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Freelancers: Understand your choices when doing business

Freelancers are in a somewhat unique position when it comes to deciding exactly what type of business they want to be.

No matter what type of freelance work you do, there are pros and cons to each type of business entity you can choose to operate under. While these aren't your only options, they are the three most common choices for new freelancers to use.

1. Sole proprietors are very common.

A sole proprietorship is probably the most common way for freelancers -- especially those just testing the waters to see if they're going to continue in the market -- to operate. Essentially, you are the business. It requires no paperwork on your part with the government and it's fairly easy to file your taxes.

  • The cons to operating as this type of entity is a big one -- it's the same as the benefit. There's no legal wall between "you the business" and "you the person." That means if you make a major mistake, your business creditors can go after your home, car and other assets.

2. Partnerships often involve spouses or friends.

A lot of freelancers go into business with their spouse -- in which case a partnership is often ideal. It's also the best thing to have if you go into business with your best friend or just one other person. You get to split the work -- and the taxes -- according to your desires.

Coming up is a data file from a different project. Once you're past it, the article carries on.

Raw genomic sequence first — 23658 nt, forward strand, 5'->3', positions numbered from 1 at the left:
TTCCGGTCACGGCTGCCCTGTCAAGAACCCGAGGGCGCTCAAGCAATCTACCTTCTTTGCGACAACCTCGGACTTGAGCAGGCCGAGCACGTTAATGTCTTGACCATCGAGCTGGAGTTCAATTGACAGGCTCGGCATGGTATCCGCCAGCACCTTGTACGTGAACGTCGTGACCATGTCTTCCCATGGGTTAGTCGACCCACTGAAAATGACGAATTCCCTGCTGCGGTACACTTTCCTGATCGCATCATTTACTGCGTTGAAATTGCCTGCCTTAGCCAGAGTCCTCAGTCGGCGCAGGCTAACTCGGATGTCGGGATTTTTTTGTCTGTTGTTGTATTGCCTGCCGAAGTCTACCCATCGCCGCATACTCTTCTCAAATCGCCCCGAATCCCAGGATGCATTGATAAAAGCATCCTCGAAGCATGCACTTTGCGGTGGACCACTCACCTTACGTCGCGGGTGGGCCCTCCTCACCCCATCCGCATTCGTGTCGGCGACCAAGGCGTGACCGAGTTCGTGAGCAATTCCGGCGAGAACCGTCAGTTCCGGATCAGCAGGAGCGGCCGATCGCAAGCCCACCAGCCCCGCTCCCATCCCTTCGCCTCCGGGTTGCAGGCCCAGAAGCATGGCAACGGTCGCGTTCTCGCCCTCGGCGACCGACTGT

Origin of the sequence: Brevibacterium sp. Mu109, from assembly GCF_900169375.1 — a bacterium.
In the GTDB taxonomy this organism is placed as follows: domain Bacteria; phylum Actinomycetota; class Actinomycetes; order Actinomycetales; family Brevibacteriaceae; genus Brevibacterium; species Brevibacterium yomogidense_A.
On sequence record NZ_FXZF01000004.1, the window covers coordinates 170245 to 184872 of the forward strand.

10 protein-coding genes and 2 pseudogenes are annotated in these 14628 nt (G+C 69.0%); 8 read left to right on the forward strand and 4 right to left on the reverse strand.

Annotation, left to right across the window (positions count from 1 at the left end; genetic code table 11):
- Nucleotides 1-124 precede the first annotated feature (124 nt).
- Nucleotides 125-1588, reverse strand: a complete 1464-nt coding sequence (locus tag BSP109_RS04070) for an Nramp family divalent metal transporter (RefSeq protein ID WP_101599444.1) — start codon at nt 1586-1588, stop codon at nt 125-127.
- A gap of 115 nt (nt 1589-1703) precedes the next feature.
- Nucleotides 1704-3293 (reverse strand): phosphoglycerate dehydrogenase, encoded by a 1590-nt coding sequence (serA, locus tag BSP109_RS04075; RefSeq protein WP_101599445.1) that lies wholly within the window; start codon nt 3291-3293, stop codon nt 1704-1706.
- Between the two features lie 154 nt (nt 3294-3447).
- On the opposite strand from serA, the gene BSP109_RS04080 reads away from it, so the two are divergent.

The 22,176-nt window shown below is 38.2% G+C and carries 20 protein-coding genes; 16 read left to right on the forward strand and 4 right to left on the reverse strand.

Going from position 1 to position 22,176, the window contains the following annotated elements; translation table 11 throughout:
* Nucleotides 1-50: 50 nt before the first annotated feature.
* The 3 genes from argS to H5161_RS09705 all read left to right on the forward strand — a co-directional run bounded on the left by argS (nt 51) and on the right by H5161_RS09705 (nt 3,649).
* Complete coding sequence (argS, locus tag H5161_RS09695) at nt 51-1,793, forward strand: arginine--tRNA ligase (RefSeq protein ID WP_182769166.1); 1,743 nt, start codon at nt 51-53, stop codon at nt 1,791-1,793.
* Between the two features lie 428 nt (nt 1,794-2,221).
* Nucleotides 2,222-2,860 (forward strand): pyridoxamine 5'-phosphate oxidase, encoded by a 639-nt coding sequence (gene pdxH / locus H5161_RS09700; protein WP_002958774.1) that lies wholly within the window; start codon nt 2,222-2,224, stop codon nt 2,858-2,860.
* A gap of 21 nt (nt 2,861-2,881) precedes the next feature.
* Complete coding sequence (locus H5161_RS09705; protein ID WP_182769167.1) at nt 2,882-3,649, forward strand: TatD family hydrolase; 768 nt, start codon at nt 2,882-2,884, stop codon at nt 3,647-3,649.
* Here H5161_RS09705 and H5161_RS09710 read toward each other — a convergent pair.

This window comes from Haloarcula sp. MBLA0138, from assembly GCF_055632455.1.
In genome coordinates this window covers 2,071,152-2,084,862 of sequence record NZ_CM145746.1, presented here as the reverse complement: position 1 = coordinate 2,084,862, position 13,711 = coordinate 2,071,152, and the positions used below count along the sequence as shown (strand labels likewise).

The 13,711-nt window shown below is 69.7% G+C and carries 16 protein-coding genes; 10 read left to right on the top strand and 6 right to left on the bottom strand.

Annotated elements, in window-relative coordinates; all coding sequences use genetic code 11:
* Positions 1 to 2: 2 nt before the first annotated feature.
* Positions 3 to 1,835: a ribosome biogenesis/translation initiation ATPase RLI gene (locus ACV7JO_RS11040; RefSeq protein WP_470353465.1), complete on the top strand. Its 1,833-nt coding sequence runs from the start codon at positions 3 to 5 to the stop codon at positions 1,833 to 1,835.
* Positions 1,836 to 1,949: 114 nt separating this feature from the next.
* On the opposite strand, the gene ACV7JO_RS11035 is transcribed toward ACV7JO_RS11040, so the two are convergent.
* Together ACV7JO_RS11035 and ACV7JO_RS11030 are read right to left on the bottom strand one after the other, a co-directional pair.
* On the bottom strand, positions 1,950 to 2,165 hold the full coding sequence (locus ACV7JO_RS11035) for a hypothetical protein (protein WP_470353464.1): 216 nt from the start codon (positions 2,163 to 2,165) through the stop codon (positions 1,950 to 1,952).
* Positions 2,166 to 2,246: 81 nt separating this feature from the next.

• A partnership has the same cons as a sole proprietorship -- only you're both risking the same things.

3. Limited liability companies are more complicated.

If you go into business with several people or you want the security that comes with having a legal wall between "you the person" and "you the business," consider forming a limited liability company (LLC).

  • They're not much more complicated than being a sole proprietorship but they do have more taxes and fees and the rights of each person involved may not always be clear.

You can also eventually move into a corporation of one type or another -- and there are several -- but they require much more complicated processes when it comes to taxation.

Whatever your choice, it pays to consult with a business law attorney about your freelance career from the start. It's the best way to protect yourself and your future.

Source: UpWork, "The 5 Business Entities Every Freelancer Should Know About," accessed Oct. 06, 2017

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